Workers' Earnings and Corporate Economic Structure investigates the role of economic structure in determining employees' earnings and how workplace organization contributes to social inequality. The study focuses on the characteristics of the organization of capital rather than on different management styles or systems. Earnings as a key labor force outcome are examined at both the industry and company levels of economic organization.
Comprised of nine chapters, this volume begins with an overview of economic explanations for the diversity of wage labor in advanced capitalist countries, and whether the labor market in the United States is structured by the organizational characteristics of capital. The discussion then turns to the dual economy model of industrial structure; an alternative resource approach to the study of organizational structure and labor segmentation; and enterprise- and industry-level sectoral models of economic structure. Subsequent chapters explore the relationship between the sectoral models and poverty, class position, and racial and gender groups; the ability of the sectoral models to explain workers' earnings and select continuous-variable models of the impact of economic structure on workers' earnings; earnings determination within economic sectors; and the impact of economic structure across class, occupational, and status groups. The final chapter offers concluding thoughts and reflections and integrates the insights derived from the study of industrial structure with themes from the broader field of social stratification.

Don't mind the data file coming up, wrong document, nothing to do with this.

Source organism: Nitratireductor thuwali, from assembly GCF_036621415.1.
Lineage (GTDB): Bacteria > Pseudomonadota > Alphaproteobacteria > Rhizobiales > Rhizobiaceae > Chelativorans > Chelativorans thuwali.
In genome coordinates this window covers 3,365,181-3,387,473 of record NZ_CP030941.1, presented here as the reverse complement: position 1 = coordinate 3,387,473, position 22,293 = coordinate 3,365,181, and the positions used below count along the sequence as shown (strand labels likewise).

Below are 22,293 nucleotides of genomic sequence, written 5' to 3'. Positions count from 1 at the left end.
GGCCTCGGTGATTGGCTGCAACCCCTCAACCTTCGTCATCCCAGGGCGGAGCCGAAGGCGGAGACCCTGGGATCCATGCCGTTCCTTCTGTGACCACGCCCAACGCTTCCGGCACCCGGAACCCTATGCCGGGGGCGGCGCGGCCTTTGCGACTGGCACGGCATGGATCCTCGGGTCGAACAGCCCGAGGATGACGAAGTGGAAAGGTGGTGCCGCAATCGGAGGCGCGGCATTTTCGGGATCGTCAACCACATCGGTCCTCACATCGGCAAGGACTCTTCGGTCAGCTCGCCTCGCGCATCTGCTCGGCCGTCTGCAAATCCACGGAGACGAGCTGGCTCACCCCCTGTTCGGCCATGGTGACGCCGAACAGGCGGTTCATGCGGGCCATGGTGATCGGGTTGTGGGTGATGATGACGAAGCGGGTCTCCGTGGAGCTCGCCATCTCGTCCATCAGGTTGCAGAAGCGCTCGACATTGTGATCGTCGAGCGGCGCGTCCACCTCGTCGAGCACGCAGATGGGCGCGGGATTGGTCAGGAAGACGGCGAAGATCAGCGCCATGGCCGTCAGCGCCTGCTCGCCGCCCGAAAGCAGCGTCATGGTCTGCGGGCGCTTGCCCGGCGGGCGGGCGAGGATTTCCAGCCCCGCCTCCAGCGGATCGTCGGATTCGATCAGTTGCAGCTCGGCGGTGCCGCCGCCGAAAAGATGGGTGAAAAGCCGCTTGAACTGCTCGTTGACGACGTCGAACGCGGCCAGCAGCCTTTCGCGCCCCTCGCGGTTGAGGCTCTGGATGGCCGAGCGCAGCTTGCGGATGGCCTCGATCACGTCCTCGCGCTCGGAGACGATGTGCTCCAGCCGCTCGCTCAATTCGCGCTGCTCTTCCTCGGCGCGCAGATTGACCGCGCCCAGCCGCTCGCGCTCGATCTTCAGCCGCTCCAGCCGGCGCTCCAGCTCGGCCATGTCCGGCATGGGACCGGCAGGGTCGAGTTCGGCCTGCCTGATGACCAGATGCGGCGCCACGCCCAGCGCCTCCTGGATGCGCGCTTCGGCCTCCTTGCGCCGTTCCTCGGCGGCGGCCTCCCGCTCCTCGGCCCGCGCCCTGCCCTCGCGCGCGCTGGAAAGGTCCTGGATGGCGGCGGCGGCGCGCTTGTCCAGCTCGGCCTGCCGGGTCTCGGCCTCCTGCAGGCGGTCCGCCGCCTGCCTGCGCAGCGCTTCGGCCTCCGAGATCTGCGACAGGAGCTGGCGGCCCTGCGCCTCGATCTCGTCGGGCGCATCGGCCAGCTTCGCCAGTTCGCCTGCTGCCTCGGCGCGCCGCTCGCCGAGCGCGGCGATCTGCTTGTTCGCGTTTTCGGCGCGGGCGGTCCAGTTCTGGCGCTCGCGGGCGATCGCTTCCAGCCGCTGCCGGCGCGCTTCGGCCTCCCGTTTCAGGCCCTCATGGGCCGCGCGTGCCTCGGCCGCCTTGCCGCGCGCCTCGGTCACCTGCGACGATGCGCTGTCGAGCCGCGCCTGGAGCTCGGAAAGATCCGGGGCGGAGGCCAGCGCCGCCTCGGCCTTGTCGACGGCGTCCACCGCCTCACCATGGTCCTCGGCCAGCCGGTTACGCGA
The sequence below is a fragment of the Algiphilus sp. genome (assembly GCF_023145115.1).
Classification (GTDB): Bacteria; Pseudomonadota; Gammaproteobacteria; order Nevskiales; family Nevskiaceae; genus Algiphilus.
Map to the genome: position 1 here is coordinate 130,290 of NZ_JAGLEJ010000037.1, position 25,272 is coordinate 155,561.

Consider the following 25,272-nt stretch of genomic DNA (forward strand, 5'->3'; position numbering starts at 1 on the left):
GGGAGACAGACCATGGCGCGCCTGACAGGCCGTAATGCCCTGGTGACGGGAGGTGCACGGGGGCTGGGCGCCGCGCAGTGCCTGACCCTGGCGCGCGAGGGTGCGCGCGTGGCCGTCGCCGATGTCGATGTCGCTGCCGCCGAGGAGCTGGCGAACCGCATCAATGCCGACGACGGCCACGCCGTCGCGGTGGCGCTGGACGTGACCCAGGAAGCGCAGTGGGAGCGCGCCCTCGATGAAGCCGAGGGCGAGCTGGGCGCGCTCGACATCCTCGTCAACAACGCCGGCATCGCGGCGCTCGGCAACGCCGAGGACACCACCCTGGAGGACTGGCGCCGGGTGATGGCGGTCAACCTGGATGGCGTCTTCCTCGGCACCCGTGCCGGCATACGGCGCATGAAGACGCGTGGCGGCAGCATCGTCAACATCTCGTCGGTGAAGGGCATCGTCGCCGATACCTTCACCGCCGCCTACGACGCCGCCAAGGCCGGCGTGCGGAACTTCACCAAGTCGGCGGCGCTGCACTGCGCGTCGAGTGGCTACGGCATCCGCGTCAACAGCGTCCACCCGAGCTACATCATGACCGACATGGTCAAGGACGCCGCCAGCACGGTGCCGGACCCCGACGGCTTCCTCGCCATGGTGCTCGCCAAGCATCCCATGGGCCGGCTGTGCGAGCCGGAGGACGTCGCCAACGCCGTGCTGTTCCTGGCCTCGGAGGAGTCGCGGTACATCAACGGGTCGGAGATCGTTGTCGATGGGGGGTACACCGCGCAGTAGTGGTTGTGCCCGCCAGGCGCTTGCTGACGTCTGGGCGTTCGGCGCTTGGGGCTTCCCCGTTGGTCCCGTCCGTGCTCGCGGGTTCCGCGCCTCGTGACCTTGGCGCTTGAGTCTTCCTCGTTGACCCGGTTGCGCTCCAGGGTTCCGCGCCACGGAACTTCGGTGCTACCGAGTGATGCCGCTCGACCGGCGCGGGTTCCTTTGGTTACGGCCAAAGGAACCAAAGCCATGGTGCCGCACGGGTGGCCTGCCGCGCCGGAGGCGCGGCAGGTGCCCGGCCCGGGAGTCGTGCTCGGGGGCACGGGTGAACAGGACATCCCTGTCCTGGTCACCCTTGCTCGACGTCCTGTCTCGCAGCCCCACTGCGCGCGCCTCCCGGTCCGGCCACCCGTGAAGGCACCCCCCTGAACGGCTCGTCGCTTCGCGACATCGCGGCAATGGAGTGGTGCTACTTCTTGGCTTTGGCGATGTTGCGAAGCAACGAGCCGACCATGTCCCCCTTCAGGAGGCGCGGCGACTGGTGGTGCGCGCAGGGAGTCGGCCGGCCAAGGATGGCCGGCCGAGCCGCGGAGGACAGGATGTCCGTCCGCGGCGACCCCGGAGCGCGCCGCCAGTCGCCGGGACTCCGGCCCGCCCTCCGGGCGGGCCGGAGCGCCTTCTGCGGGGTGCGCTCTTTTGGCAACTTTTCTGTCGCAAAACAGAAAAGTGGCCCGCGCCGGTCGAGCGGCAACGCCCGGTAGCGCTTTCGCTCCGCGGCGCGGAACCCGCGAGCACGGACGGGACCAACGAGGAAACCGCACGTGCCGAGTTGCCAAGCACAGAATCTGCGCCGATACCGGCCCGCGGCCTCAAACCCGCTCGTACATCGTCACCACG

This book will be of interest to economists, sociologists, and workers and industry officials.
List of Tables and Figures
1. Industrial Structure and the American Worker
Is There a Homogeneous Labor Market?
The Question of Economic "Dualism"
A Resource Perspective
Enterprise or Industry as the Unit of Analysis?
A Strategy of Analysis
What Can Be Expected from This Study?
Organization of the Volume
2. Theories of Economic Segmentation
The Sociology of Labor Markets
The Dual Economy Model
A Sympathetic Critique of the Dual Economy Model
3. A Resource Theory off Organizational Structure
A Revised History of Industrial Structure
A Resource Approach to the Study of Industrial Structure
Exploring Economic Structure and Labor Market Outcomes
What We Expect to Find
4. Industry and Enterprise Data and Measures
Individual-Level Variables Extracted from the Wisconsin Survey and the Current Population Survey
The Sample to Be Studied
Conclusions: The Task of Collecting Company and Industry Data
5. Distribution of Poverty, Union Membership, Class Positions, and Race and Gender Groups Across Economic Sectors
6. Enterprise· and Industry-Level Models off Employees' Earnings
A Sectoral Industry Model
A Continuous-Variable Industry Model
Application of Industry-Level Models to the Wisconsin Sample and the Restricted Current Population Survey Sample
A Sectoral Company Model
A Continuous-Variable Company Model
Comparison of Company- and Industry-Level Results
7. Economic Structure and the Individual Earnings Attainment Process
Evaluation of the Industry-Level Model
Evaluation of the Company-Level Model
Social Background and Economic Structure as Determinants of Individual Earnings
8. Earnings Attainment Across Economic Sectors, Classes, and Race and Gender Groups
Earnings Returns to Education within Economic Sectors
Class Inequality within Economic Sectors
Economic Structure for Whom?
Summary of Findings
The Study of Labor Force Outcomes and Corporate Structure
Appendix A. Industry Variables
Appendix B. Company Variables
Appendix C. The Operationalization of Class
Appendix D. Supplementary Tables
- No. of pages:
- © Academic Press 1983
- 28th January 1983
- Academic Press
- eBook ISBN: